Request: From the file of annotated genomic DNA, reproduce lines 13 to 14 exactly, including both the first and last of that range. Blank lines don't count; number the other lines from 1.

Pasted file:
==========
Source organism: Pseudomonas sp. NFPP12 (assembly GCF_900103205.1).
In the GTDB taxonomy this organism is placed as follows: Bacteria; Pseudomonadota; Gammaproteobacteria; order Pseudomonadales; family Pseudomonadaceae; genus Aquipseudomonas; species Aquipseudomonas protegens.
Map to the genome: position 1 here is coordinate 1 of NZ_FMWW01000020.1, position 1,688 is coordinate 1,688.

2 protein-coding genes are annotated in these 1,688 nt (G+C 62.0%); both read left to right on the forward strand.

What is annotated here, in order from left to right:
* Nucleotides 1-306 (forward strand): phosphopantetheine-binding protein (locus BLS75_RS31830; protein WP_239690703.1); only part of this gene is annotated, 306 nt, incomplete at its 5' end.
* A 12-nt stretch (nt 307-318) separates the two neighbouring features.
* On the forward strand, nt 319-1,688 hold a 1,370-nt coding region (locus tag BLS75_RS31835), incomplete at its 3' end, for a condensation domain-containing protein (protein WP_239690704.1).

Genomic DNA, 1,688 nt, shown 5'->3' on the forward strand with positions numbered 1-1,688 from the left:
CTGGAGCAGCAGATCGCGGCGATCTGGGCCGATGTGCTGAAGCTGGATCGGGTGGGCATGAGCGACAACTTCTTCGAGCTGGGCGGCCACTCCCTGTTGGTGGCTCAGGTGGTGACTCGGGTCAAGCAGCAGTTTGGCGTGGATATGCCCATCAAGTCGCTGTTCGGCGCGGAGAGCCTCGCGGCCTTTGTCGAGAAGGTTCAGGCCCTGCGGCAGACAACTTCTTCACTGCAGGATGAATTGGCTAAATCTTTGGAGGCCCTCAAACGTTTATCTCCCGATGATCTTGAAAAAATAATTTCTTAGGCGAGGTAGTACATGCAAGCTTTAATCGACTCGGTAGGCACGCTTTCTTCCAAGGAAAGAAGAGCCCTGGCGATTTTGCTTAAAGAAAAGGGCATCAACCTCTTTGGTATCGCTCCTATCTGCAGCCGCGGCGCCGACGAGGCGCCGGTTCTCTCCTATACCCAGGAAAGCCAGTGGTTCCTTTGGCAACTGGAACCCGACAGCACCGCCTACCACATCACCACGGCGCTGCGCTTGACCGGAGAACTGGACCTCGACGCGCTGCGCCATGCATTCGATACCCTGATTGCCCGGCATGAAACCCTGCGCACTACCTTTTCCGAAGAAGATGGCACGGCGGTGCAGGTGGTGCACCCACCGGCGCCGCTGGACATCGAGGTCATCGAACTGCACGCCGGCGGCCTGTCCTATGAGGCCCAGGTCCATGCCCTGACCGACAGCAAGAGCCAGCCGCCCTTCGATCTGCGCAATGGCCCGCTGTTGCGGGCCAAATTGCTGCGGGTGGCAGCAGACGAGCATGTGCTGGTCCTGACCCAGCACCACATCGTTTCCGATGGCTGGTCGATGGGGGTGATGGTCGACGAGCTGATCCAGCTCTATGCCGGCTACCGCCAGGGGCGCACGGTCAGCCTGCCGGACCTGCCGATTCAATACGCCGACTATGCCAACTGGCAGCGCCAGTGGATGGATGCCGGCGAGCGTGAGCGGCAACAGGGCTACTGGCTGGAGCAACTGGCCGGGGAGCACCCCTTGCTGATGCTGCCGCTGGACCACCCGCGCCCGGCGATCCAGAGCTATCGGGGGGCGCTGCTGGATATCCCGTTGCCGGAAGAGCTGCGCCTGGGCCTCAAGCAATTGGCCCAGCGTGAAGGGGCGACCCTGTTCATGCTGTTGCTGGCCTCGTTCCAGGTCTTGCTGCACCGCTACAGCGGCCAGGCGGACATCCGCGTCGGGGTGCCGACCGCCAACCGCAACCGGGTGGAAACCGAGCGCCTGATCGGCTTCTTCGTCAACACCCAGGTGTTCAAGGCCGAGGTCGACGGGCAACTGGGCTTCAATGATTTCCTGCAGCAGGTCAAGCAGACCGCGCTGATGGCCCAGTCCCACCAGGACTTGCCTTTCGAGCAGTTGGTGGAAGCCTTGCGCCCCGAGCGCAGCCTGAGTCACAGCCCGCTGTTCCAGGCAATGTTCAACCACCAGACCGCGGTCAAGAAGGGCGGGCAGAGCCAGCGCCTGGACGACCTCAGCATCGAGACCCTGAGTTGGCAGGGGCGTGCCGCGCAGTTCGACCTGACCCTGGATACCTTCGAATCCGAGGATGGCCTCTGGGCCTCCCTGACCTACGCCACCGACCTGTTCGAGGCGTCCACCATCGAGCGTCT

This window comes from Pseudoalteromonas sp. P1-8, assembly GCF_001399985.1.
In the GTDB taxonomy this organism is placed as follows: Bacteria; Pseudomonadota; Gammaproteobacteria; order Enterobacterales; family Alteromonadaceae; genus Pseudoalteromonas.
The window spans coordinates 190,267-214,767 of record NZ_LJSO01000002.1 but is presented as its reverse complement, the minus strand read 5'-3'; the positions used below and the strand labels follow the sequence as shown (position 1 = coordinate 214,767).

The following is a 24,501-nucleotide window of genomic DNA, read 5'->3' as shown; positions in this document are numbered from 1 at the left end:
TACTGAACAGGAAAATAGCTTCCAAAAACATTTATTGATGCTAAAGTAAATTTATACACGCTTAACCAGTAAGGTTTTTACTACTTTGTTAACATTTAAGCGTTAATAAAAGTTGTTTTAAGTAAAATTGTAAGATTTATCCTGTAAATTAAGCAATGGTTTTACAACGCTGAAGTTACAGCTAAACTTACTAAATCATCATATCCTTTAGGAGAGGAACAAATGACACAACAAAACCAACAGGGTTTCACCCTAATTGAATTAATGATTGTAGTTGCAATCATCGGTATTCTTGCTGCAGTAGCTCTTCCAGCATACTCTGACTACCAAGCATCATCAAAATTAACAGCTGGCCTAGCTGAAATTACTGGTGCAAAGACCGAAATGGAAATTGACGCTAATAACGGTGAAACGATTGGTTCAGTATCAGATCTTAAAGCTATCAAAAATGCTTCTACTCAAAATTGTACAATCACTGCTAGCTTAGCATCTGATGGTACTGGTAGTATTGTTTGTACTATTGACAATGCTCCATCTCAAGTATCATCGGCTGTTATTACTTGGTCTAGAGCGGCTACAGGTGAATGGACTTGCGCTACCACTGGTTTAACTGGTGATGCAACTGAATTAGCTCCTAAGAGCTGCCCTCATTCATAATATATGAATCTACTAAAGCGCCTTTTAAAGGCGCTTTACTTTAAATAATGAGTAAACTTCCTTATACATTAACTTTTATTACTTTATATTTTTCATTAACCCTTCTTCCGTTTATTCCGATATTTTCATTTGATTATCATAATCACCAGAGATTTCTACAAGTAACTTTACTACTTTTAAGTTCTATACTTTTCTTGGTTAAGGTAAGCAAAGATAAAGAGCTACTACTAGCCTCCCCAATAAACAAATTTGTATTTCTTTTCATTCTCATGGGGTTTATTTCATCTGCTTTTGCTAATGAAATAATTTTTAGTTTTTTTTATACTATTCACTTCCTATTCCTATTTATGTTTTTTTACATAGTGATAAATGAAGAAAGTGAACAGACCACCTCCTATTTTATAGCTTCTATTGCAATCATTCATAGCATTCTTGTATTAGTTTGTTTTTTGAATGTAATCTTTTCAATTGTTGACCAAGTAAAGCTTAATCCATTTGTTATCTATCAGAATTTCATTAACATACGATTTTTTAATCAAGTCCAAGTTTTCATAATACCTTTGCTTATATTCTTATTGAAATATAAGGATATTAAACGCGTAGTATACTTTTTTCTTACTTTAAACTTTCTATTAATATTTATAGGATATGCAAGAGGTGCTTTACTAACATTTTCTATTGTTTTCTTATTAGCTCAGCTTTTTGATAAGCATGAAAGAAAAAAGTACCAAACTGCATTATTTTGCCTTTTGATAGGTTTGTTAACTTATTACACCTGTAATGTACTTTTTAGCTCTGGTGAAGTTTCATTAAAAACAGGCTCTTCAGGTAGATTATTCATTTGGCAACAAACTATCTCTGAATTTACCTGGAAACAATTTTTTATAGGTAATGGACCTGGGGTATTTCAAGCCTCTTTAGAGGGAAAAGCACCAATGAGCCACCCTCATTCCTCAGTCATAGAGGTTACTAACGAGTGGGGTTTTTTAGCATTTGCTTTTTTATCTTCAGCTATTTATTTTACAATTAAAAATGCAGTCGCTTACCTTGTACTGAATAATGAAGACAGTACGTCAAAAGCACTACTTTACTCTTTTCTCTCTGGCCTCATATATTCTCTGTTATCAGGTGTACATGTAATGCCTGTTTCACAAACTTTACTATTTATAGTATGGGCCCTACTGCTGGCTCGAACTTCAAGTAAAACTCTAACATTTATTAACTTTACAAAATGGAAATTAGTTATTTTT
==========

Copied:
The window spans coordinates 190,267-214,767 of record NZ_LJSO01000002.1 but is presented as its reverse complement, the minus strand read 5'-3'; the positions used below and the strand labels follow the sequence as shown (position 1 = coordinate 214,767).

The following is a 24,501-nucleotide window of genomic DNA, read 5'->3' as shown; positions in this document are numbered from 1 at the left end: